When it comes to nutrition, it’s not simply what you eat but rather what you absorb. So even if you are eating the best nutrients, if your gut isn’t fully functioning and you aren’t absorbing those nutrients you can still be malnourished. Factors that can damage your gut lining and flora are:
- Processed foods
- Sugar alcohols
Sometimes the symptoms of a weakened gut are obviously related to that area of your body. These can include:
- Loose stools
- Acid reflux
However, since our digestion is related to our overall health, oftentimes the symptoms can seem unrelated. The most common symptoms I see in my practice are:
- Frequent colds and flu
- Brain fog
- Trouble sleeping
- Joint pain
- Muscle twitching
At this point it may feel like everything you do damages your gut and every symptom that you have can be linked back to it! Although that is an oversimplification, in some ways it is true.
Our gut health is the foundation of our overall health. It allows us to extract and absorb nutrients, fights infection, houses the majority of our immune system, and gets rid of all the toxic crap we don’t need (literally).
It is important to keep the foundation strong by ideally removing the factors that are causing the problems and adding in nutrients that will help your gut heal and then remain strong. I have found that there are 3 essential nutrients that are key to your gut health.
Probiotics are the beneficial bacteria that live in our digestive tract. There are literally billions of these bacteria and their job is to help us digest food and absorb nutrients. They also play a key role in our immune system and help synthesize B vitamins.
Overall, the bacteria in our gut are pretty tough and can handle a lot of what we throw at it. However, things such as high stress and anti-biotics can destroy these bacteria and compromise our gut health.
Food sources of probiotics are typically linked to fermentation. In other words, food that has undergone fermentation will also be a source of probiotics. Examples are yogurt, sauerkraut, kimchi, kefir and kombucha. To maintain a healthy gut (i.e. you are not experiencing symptoms) shoot for 1-2 servings of a probiotic rich source per day.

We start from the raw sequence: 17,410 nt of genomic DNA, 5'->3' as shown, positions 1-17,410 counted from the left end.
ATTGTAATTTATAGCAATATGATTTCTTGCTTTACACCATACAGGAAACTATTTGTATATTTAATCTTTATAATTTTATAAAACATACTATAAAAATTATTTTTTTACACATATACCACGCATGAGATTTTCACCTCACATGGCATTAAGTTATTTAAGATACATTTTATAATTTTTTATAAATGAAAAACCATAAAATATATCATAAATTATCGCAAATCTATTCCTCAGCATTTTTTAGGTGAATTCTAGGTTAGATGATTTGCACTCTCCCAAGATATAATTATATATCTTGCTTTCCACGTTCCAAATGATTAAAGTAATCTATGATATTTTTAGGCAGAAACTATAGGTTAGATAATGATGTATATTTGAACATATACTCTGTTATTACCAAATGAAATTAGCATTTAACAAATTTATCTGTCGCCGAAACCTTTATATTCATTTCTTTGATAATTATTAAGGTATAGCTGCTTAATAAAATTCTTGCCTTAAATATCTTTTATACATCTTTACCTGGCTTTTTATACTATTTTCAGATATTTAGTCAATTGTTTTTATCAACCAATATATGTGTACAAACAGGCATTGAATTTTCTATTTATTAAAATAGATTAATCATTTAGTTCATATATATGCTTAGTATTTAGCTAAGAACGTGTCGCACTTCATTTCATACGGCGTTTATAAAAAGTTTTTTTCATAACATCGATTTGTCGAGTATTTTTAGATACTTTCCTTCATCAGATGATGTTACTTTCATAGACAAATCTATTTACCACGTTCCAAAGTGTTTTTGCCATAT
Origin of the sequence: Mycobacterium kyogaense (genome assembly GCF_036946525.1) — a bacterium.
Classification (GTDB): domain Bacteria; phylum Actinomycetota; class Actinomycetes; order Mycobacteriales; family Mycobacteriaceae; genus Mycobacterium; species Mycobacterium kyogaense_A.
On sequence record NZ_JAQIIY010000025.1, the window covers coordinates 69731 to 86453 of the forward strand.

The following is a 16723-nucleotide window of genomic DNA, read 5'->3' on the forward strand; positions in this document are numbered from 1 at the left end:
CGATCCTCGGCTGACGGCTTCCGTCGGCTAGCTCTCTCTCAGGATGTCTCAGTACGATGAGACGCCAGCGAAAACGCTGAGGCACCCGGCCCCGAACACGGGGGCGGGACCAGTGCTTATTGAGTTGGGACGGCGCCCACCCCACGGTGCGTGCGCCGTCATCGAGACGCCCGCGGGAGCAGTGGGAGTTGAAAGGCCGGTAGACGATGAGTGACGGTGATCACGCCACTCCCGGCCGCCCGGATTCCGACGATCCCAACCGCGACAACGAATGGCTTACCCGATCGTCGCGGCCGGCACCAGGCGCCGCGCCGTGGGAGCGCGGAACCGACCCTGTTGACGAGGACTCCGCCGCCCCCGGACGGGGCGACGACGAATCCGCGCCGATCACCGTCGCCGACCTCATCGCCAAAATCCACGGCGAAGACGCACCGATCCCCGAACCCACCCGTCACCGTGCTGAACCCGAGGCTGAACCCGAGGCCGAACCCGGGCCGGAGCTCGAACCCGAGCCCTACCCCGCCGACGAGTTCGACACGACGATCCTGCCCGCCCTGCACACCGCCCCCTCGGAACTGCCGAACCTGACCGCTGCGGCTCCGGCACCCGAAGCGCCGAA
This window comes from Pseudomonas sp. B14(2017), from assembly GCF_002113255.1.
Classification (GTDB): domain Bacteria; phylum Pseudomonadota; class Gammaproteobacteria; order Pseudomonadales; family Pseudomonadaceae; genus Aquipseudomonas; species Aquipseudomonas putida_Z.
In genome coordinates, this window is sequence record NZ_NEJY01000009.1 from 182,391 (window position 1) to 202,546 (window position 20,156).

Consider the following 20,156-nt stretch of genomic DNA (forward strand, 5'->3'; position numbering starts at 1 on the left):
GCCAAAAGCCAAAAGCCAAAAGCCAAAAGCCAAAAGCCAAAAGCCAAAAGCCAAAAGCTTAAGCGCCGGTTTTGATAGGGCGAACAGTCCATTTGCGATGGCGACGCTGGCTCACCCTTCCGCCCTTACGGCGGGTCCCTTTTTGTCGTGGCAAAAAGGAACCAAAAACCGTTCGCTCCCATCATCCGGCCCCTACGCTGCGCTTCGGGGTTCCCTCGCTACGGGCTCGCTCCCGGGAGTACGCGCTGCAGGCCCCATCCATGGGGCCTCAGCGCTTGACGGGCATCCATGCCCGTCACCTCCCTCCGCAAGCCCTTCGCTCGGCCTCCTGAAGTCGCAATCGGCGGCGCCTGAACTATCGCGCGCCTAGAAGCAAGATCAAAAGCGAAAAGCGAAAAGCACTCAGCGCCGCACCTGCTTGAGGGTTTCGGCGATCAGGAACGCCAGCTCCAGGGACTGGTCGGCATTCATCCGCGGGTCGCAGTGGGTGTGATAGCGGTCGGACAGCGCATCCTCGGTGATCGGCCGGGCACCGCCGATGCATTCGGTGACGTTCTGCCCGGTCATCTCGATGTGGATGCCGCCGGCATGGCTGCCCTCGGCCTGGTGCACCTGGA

If you are symptomatic or aren’t getting enough probiotics through your diet, supplementing is always an option. Probiotics come in both liquid and capsule form.
If your symptoms are severe or you are coming off a round of anti-biotics I recommend starting with a liquid form. This will repopulate the bacteria on your entire digestive tract, rather than just your gut. I really like Bio-K + (they also have a dairy free version here). Start with ½ a bottle in the AM and ½ a bottle in the PM until you are done with container. Then you can switch to a capsule form such as PB-8.
When our intestinal wall gets irritated it can cause the bonds between the cells to loosen and create small holes. These holes can allow things into the gut that don’t belong there as well as leak bad bacteria into the rest of the body. This condition is called leaky gut and cause allergies, inflammation and autoimmune diseases.
l-Glutamine is an amino acid that helps seal up those small holes and strengthen your intestinal walls. It can also help maintain muscle, an added bonus if you are exercising or just want to maintain your lean muscle mass.
l-Glutamine can be found in both plant and animal proteins. It is also one of the main reasons that bone broth is tied to intestinal health. Other sources are beef, dairy, seafood, eggs, nuts, beans and lentils. Shoot for at least 3 servings a day or one source at every meal/snack.
When supplementing, my preference is powder form and quality is extremely important. My favorite is Pure Encapsulations l-Glutamine Powder. Typically the dose is 3g twice daily.
If I had to pick a favorite mineral, it would definitely be magnesium! What, you don’t have a favorite mineral? Magnesium is a relaxer, and you can associate a deficiency in magnesium with anything that you would associate with clenching and tension. Examples are constipation, muscle twitching, sore muscles and trouble sleeping.
Historically, our fruits and vegetables would absorb magnesium from our soil; we would eat them and then absorb the magnesium ourselves. Unfortunately most of our crops (even the fancy organic ones) are over cropped so our soils have become deficient in many essential minerals, especially magnesium.
Food sources of magnesium include dark leafy greens, nuts, beans, fish and whole grains. Although as I said above, many of these sources are not as rich as they used to be so I recommend that this is one mineral that most people supplement with (and it’s not just because it’s my favorite!).
When you supplement with magnesium, it is important that calcium (and ideally vitamin D) are also present. These three nutrients work as a team to help each other absorb. I really like Rainbow Light because it is a food based supplement so it is easier on your stomach and tends to be more bio-available (meaning your body can actually use it). If you find that your stools begin to become lose (don’t worry it won’t be an emergency situation), cut the dose in half to allow your body to adapt. I also recommend taking it at night because it can potentially help you sleep…and who doesn’t need that?!